Children of Men

The outlook for humankind is bleak. At least that’s how many “serious” movies about the future view it. And even though the movie Children of Men takes this future-is-miserable attitude to a new level, it avoids being just another the-world-is-coming-to-an-end film though the subtle messages of hope and faith. Based on the P.D. James novel, the movie is set in 2027 England where we lean that women are infertile and the youngest person on the planet has died at 18. Since there are no babies being born and no one can figure out the cause of the world-wide infertility or how to solve the problem, society has disintegrated into lawlessness. England, we’re told, is the only country soldiering on – an island of stability in the midst of chaos. But even England isn’t immune to the problems. There are bombings from terrorist groups and everyone seems to go about their day without hope. People who are too miserable to live are encouraged to use state-sponsored suicide kits.

Clive Owen is superbly cast in the role of Theo Faron, a former political activist who is now a London office worker. He finds himself meeting up with his radical ex-girlfriend (a poorly cast Julianne Moore) who persuades him to help escort a refugee across the country. Halfway through their journey Theo discovers that the refugee is pregnant and only then does he realize the urgency of his mission. The hope and future of humanity might very well be in his hands. The question is whether or not he can hide the woman’s pregnancy from those who would either kill the baby or use it as a political tool.

Despite the gloomy and lonely feel to it, Children of Men is a story of hope. The real message of Children of Men is that people are assets. Without a reason to pass on a better future onto our children, mankind has no reason to keep their humanity and work to make the world a better place.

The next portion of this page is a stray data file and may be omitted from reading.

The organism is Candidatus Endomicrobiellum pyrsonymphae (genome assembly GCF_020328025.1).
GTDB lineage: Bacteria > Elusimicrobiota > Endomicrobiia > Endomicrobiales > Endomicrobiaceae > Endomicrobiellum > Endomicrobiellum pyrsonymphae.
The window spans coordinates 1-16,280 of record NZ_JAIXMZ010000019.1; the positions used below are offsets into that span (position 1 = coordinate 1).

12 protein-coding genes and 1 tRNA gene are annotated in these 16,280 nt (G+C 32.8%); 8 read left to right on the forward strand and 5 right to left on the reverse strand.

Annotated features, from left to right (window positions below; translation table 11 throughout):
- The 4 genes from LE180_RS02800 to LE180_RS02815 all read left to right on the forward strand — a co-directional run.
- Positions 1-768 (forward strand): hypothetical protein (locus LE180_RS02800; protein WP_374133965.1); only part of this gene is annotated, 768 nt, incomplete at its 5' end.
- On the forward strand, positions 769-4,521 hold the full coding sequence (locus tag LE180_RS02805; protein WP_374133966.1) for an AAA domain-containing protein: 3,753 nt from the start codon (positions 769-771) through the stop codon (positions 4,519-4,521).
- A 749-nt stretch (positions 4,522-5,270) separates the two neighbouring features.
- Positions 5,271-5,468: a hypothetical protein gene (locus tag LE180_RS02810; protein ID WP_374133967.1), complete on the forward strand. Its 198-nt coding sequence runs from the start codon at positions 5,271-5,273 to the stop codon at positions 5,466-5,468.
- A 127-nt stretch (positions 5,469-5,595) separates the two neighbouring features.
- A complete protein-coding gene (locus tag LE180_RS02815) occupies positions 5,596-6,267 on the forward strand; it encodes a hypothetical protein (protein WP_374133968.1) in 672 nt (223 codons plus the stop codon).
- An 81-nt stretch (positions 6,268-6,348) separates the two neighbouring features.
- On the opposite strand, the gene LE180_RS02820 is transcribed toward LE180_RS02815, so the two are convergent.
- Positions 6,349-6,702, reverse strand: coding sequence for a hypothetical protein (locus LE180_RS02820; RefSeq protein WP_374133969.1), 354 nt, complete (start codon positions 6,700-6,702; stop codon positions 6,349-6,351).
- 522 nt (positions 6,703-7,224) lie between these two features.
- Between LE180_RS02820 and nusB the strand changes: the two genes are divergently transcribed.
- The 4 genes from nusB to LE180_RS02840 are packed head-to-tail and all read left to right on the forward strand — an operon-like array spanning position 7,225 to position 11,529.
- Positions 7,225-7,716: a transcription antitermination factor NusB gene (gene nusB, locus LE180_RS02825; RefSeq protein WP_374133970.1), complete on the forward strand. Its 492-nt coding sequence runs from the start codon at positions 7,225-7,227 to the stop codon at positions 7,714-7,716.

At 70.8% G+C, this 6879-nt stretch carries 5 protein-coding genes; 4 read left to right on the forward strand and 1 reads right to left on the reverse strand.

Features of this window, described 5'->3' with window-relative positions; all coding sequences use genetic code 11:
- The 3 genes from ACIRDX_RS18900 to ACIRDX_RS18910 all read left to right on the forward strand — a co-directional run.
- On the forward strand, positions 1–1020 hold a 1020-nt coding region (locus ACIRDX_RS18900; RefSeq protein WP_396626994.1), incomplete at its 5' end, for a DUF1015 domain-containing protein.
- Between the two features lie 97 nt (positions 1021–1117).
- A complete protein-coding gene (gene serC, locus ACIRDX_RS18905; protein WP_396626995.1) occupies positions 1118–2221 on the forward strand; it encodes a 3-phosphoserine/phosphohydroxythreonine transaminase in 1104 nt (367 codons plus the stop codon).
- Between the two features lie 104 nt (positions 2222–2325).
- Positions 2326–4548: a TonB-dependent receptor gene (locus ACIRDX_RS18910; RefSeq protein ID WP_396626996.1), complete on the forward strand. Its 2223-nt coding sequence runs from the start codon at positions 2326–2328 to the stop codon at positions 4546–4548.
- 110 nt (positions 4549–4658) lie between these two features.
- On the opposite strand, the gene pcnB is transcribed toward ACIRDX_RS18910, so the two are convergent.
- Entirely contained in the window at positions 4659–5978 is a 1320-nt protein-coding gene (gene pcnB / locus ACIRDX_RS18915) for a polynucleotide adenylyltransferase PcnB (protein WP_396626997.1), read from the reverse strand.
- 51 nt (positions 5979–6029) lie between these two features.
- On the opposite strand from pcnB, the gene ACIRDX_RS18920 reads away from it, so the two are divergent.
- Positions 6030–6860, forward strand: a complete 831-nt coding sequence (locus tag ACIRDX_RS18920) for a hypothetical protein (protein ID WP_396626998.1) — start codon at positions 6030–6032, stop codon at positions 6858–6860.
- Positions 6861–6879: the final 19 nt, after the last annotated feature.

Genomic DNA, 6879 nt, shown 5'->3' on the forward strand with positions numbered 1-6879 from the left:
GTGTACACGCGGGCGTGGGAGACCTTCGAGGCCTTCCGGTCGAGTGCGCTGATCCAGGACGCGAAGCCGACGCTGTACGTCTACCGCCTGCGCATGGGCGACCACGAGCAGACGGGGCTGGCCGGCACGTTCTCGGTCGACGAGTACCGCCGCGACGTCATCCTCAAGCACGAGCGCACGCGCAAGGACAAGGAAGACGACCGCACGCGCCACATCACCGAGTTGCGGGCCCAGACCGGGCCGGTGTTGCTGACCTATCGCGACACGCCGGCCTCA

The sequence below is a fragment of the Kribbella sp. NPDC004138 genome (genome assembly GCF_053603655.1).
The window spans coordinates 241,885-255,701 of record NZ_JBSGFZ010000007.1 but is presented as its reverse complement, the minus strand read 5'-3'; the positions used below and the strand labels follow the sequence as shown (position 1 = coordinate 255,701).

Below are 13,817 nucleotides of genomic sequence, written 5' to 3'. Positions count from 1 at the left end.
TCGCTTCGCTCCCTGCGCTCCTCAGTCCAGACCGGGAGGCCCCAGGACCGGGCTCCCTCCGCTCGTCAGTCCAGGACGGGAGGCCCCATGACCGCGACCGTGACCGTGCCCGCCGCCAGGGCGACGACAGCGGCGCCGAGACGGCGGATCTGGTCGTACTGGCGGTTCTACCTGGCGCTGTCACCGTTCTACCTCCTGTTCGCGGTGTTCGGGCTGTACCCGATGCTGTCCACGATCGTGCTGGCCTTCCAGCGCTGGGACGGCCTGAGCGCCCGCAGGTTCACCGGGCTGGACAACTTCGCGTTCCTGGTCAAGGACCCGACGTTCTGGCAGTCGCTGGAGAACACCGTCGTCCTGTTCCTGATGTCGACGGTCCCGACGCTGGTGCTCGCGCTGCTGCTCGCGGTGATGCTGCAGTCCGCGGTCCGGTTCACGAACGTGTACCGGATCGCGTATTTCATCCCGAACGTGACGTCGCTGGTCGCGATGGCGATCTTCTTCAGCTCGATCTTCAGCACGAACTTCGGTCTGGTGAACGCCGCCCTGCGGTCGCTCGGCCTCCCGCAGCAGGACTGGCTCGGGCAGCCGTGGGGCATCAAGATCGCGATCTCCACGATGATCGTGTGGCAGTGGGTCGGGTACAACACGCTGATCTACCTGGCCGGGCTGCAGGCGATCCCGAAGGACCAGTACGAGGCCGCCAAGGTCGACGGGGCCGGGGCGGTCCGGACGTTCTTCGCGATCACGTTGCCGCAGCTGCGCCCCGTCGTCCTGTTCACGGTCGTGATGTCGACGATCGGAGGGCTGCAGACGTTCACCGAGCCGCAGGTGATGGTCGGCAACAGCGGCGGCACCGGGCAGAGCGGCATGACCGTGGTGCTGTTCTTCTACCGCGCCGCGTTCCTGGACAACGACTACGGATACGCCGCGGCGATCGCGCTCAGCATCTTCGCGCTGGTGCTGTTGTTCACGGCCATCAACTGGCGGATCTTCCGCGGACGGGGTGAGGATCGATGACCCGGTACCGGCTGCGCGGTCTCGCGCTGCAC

Director Alfonso Cuarón does an excellent job of portraying a world of 2027 that looks a lot like todays only with minor technological changes. It’s easy to get caught up in the idea that we’re not watching something on a Hollywood lot, this really is our world. Cuarón’s wise of handheld camera sequences gives the picture a news/documentary feel to it at adds to the film’s realism.

Only two complaints about the movie: first, there are a few scenes – such as the final need-to-save-the-woman-and-child sequence – that are almost too violent. I understood that the world is falling apart in the first 15 minutes. There’s no need to rub it into our faces. Second, it has some overtly political overtones to current social issues, such as the Iraq war, that is distracting and unnecessary and deter from the film’s central message of hope and redemption.

The Children of Men is gritty at times but does show how people need a reason better future to continue living. If you can stomach the violence and overall sad atmosphere of the film, there’s a rewarding message of hope and redemption interwoven amidst the depressing and sometimes very bloody background.

Abel's rating: B+